Carroll downplayed the hero angle. "That was something I've never really experienced," he said. "It really wasn't too bad." Or maybe Carroll didn't realize just how out-of-it he was in the dressing room, to the point Croom was planning on leaving Mike Henig—himself still not full-speed from a broken hand and month's recovery—in for the last half. Yet while Tennessee had the ball in the third period Carroll came-to enough to convince the staff to let him back on the field.

"He's got ‘it' whatever ‘it' is," said Croom, as Carroll threw for one touchdown and 112 second-half yards. "That was just a matter of confidence in myself and knowing I did good in practice," Carroll said. He spread the ball around to eight wideouts, with Tony Burks and Jamayel Smith getting five catches each for 79 and 70 yards.

"I think I played well, everybody played hard offense and defense," Carroll said. "We didn't execute 100% but pretty close to it." Just not close enough to get the SEC win.

"It was a good football game," Croom said. "They did a good job, I thought our kids did a good job."

State had first turn and moved the chains twice before punting from their 44. Starting at the 23 the Vols tried a couple of opening rushes for a net loss before going to their forte. Ainge hooked up with Austin Rogers for a 16-yard gain, then hit Taylor in-stride for 33 more down to the Bulldog 29. On first-and-goal every Dog defender ran one way while Ainge rolled the other way along with Chris Brown for the easy four-yard touchdown at 9:05.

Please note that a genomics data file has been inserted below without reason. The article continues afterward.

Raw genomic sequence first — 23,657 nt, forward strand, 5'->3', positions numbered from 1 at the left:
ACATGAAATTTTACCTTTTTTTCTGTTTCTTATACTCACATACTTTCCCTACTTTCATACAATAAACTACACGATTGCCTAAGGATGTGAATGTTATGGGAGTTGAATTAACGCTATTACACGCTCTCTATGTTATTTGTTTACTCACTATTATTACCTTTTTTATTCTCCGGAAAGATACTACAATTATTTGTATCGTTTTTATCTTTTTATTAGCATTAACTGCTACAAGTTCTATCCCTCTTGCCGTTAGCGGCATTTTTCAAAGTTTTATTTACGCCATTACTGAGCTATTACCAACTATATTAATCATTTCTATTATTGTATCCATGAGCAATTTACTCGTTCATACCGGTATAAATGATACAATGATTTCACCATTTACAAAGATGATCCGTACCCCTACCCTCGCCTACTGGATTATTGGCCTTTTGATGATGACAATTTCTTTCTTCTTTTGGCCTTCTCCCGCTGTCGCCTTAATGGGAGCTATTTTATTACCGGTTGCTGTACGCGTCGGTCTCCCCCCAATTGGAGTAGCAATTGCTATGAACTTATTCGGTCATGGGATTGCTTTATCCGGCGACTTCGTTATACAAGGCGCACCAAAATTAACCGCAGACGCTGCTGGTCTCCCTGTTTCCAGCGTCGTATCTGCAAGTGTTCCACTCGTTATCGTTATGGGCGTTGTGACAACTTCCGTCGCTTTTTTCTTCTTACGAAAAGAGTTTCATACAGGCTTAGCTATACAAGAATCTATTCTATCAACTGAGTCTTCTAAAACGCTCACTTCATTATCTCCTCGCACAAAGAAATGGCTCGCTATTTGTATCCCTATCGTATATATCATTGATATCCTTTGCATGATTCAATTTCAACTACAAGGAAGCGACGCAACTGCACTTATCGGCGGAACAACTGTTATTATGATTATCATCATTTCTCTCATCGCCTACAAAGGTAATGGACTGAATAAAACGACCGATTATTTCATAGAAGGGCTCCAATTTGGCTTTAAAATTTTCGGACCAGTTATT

The Bulldogs couldn't immediately answer though they did drive as deep as UT's 37 with help. After a slant-pattern to Smith got 14 yards a reverse-run by Aubrey Bell produced 11 with a personal foul on the tackle adding 15 more. On 4th-and-six State lined up as for a 50-yard field goal try but Adam Carlson took the direct snap and roll-punted. Perfectly, almost, with the ball rolling out of bounds at the three-yard line.

Backed-up the Vols had to play it safe, though a third-down throw would have netted new downs if not for good coverage. The punt only got to their 38-yard and it didn't seem State would get much closer as a second-down shot for Bell was broken up. But on 3rd-and-10 Carroll got time and found Burks curling across the middle. He pulled in the pass at the 30-yard line, and with Smith sealing off two defenders found a lane down the right sideline for the tying touchdown at 5:21.

The Bulldogs got possession back two minutes later at their 24. On 3rd-and-11 they surprised the Vols, and crowd, with a shovel-flip to Justin Williams for 14 yards. With the second offensive line clearing the way Dixon ran for eight and 17 yards and the quarter ended with the ball on Tennessee's 30-yard line. On the first play of the second period the starting line was back in. Dixon took the handoff at left tackle, got a block from his tight end, skipped a tackler at the 20 and rumbled into the end zone. At 14:52 State had a 14-7 advantage.

Which lasted until 8:05. That's when on first down and a foot inside midfield Taylor got a step on cornerback Marcus Washington for a catch around the 20-yard line and untouched jaunt the rest of the way to even things up 14-14. It was still deadlocked with the Vols starting from their 45-yard line with 2:40 left. Not even a minute later they were on State's 10 after a direct-snap to Foster turned into a 29-yard gainer.

Rogers had a touchdown on his hands only to drop the hard-slant throw, and combined pressure by Jamar Chaney and Titus Brown made Ainge unload on third down. It should have been a chip-shot field goal for Daniel Lincoln, but he missed the 26-yarder…his first failure of this freshman season.